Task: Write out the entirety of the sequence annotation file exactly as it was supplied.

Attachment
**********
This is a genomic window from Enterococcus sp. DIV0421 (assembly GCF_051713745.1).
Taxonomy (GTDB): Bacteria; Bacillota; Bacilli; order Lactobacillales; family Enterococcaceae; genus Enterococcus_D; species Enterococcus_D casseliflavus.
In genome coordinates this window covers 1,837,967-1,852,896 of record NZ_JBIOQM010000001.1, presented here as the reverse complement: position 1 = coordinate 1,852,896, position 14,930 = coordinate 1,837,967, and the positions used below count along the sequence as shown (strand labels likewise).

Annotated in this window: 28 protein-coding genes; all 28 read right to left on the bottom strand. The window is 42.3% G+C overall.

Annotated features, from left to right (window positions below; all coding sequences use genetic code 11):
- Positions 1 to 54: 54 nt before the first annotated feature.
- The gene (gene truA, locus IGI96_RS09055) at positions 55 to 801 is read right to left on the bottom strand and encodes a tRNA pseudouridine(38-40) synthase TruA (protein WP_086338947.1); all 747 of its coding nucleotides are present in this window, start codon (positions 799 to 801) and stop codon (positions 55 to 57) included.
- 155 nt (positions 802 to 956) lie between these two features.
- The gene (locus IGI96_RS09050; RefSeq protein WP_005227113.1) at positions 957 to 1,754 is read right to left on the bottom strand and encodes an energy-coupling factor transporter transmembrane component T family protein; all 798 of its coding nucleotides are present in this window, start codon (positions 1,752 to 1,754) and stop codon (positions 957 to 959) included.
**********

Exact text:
This is a genomic window from Enterococcus sp. DIV0421 (assembly GCF_051713745.1).
Taxonomy (GTDB): Bacteria; Bacillota; Bacilli; order Lactobacillales; family Enterococcaceae; genus Enterococcus_D; species Enterococcus_D casseliflavus.
In genome coordinates this window covers 1,837,967-1,852,896 of record NZ_JBIOQM010000001.1, presented here as the reverse complement: position 1 = coordinate 1,852,896, position 14,930 = coordinate 1,837,967, and the positions used below count along the sequence as shown (strand labels likewise).

Annotated in this window: 28 protein-coding genes; all 28 read right to left on the bottom strand. The window is 42.3% G+C overall.

Annotated features, from left to right (window positions below; all coding sequences use genetic code 11):
- Positions 1 to 54: 54 nt before the first annotated feature.
- The gene (gene truA, locus IGI96_RS09055) at positions 55 to 801 is read right to left on the bottom strand and encodes a tRNA pseudouridine(38-40) synthase TruA (protein WP_086338947.1); all 747 of its coding nucleotides are present in this window, start codon (positions 799 to 801) and stop codon (positions 55 to 57) included.
- 155 nt (positions 802 to 956) lie between these two features.
- The gene (locus IGI96_RS09050; RefSeq protein WP_005227113.1) at positions 957 to 1,754 is read right to left on the bottom strand and encodes an energy-coupling factor transporter transmembrane component T family protein; all 798 of its coding nucleotides are present in this window, start codon (positions 1,752 to 1,754) and stop codon (positions 957 to 959) included.